Noida-headquartered Lava International, for instance, has scripted a comprehensive plan for a comeback.
After languishing for long, Indian smartphone majors are gearing up to fight back. At least two of them – Lava and Micromax – are arming themselves against the Chinese rivals which made them insignificant in the local market over the past few years.
Noida-headquartered Lava International, for instance, has scripted a comprehensive plan for a comeback. Expansion of the local manufacturing base to strengthening distribution and R&D, new product line-up to global tie-ups for exports, the company wants to do it all.
According to Sanjeev Agarwal, chief manufacturing officer, Lava International, the company will scale up the capacities and increase the international business through the PLI (production-linked incentive) scheme announced by the Union government. “It will help in creating world champions from India,’’ Agarwal said. The investment is expected to result in employment opportunities across the ecosystem. He pointed out that it would be a good tool towards the company’s Atmanirbhar Bharat journey.
To meet the PLI scheme’s stated objective of exporting 60 per cent of the smartphones produced in the next five years, Lava is banking on tie-ups with global telecom and electronics majors. While it is already in talks with leading firms from the US, search is on for tieups similar to what it had with GE in 2019, a source said.
The new line-up before Diwali is perhaps the first big step for Lava. The refreshed portfolio will initially include close to half a dozen devices to cater to a range of consumer segments. “The new range will start from entry-level handsets and will include the first designed in India smartphone,” a person privy to the development said.
While Lava is conducting a design competition for some of the top engineering institutes like the Indian Institute of Technology and Massachusetts Institute of Technology before it can set up a new team of design engineers, Micromax is going all out on the anti-China sentiment. Through its new brand identity, In, Micromax plans to lure younger consumers passionate about mobile gaming and social media content creation. At the centre of it is the India theme.
The firm, which back in 2014 had cornered a 20 per cent share of the local smartphone market, was routed by the Chinese influx by 2018. But now with its Rs 500-crore investment plan approved under the PLI scheme, Micromax co-founder Rahul Sharma wants to capitalize on the 2 million handsets a month capacity that its two plants have. Along side, Micromax is working on strengthening its already retail and distribution network. Currently it has a retail presence of more than 10,000 outlets and over 1,000 service centres.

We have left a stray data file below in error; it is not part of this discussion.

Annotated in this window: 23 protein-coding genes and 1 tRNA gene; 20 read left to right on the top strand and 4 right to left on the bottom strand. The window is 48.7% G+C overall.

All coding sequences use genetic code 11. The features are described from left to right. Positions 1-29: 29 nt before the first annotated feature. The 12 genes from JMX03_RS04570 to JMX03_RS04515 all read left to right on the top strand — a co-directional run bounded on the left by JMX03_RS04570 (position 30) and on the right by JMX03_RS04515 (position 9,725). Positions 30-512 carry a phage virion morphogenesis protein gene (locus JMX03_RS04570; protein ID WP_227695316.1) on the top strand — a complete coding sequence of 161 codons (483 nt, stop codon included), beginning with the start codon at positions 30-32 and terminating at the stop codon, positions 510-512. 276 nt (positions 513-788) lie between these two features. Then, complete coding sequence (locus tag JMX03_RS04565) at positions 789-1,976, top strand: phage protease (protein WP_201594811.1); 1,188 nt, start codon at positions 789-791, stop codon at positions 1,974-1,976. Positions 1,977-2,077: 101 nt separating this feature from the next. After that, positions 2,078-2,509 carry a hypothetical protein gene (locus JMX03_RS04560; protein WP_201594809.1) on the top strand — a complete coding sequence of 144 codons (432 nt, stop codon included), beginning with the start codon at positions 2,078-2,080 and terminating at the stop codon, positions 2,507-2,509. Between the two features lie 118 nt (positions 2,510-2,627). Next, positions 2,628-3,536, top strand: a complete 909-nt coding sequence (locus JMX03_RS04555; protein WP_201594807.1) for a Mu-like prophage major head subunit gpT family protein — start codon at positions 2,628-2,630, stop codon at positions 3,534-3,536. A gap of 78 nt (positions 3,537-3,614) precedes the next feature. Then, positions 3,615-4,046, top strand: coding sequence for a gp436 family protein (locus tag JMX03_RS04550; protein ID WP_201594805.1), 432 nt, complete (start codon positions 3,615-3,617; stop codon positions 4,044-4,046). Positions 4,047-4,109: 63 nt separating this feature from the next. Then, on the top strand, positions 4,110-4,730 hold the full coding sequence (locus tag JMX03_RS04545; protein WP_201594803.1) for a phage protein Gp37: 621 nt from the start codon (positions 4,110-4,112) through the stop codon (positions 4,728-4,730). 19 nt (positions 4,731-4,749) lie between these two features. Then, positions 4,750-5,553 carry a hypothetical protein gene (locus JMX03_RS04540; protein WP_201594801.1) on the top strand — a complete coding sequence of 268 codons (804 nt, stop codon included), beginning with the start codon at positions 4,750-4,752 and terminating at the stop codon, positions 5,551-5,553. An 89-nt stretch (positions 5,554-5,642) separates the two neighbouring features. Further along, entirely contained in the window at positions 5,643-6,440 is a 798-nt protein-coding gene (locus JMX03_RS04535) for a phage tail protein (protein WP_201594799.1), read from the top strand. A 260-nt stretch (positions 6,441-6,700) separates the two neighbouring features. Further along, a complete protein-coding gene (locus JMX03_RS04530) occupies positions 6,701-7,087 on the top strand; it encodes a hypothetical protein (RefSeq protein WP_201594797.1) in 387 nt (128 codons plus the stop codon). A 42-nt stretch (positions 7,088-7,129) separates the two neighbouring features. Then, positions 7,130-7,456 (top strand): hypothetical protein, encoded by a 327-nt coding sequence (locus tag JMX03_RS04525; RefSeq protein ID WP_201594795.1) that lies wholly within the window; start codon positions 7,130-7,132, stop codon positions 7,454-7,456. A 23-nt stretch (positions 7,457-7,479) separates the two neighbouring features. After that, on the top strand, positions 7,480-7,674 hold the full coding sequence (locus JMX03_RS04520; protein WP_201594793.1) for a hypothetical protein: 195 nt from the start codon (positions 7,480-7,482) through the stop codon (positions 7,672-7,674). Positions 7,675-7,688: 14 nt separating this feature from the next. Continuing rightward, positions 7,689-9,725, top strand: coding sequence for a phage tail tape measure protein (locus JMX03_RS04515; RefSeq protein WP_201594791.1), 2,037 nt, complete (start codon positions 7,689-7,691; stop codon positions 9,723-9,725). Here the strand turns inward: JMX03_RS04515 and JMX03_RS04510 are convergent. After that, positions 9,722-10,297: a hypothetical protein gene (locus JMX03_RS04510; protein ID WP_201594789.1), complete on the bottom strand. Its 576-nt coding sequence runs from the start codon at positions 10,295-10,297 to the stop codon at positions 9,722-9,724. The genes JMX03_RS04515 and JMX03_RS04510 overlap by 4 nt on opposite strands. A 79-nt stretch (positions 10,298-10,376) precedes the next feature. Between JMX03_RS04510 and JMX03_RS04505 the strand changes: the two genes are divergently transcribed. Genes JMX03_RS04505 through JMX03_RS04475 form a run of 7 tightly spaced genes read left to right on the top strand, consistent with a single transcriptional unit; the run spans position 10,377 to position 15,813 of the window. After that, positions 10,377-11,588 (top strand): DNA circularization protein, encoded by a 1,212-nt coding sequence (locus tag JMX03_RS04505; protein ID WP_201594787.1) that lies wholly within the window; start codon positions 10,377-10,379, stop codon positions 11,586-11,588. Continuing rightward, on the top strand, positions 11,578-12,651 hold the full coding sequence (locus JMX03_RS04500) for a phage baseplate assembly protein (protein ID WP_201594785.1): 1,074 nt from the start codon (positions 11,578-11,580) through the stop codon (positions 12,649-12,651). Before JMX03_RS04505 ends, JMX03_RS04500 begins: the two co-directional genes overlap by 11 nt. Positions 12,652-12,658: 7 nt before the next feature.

Under the new brand, its re-entry into the market will take place in two price segments – between Rs 7,000-10,000 and Rs 20,000-30,000. According to Navkendar Singh, research director at IDC, it is a right move. “By avoiding the largest price segment – Rs 10,000-20,000 – Micromax has shown prudence in its decision making. It is also the most competitive segment, where Chinese firms are spending big bucks, which is difficult for an Indian player to match at the moment,” he said.
The two brands still have a residual value in certain segments but making a comeback by grabbing market share from the current market leaders will be a tough task, Singh pointed out. “They need to commit for the long haul as gaining even 10 percent share within a year won’t be easy,” he said.
The other two of the ‘big four’ Indian handset brands – Intex and Karbonn – continue to lag in their effort, said analysts. Having moved out of the smartphone market, Intex is now focused on feature phones, apart from speakers, washing machines and refrigerators.
While Karbonn (along and its sister brand Gionee) remains a fringe player, it’s managed to hold the post in the feature phone market. In April-June quarter, it stood at the fifth position with 5 per cent share – behind Itel (24 per cent), Lava (23 per cent), Samsung (22 per cent) and Nokia (9 per cent).
Jaina India, the firm that owns the Karbonn brand, however, showed signs of financial distress recently. According to ICRA, its revenue stood around Rs 1,225 crore for 2018-19 – much lower than Rs 8,000 crore it had posted during its heydays in 2014-15.
ICRA’s negative outlook for the firm was based on the significant drop in profits and deterioration in debt coverage indicators in 2018-19 on the back of intense competition in the Indian handset market, and consequent decline in the sale of Karbonn products. “Further, the Jaina Group has diversified by signing brand licence agreements for Sansui and Nakamichi, which is expected to increase its presence in the consumer durables and audio equipment. However, its ability to profitably ramp-up sales in these new product categories is yet to be demonstrated,” it noted.
According to Faisal Kawoosa, lead analyst at TechArc, both Intex and Karbonn are practically non-existent in the smartphone market. “While Lava and Micromax are at least trying for a comeback, it will not be easy for them to find consumers in large numbers. They have taken the supply-side route for the comeback, but given the dominance of Chinese brands and Samsung, selling those devices could be a tough task,” he said.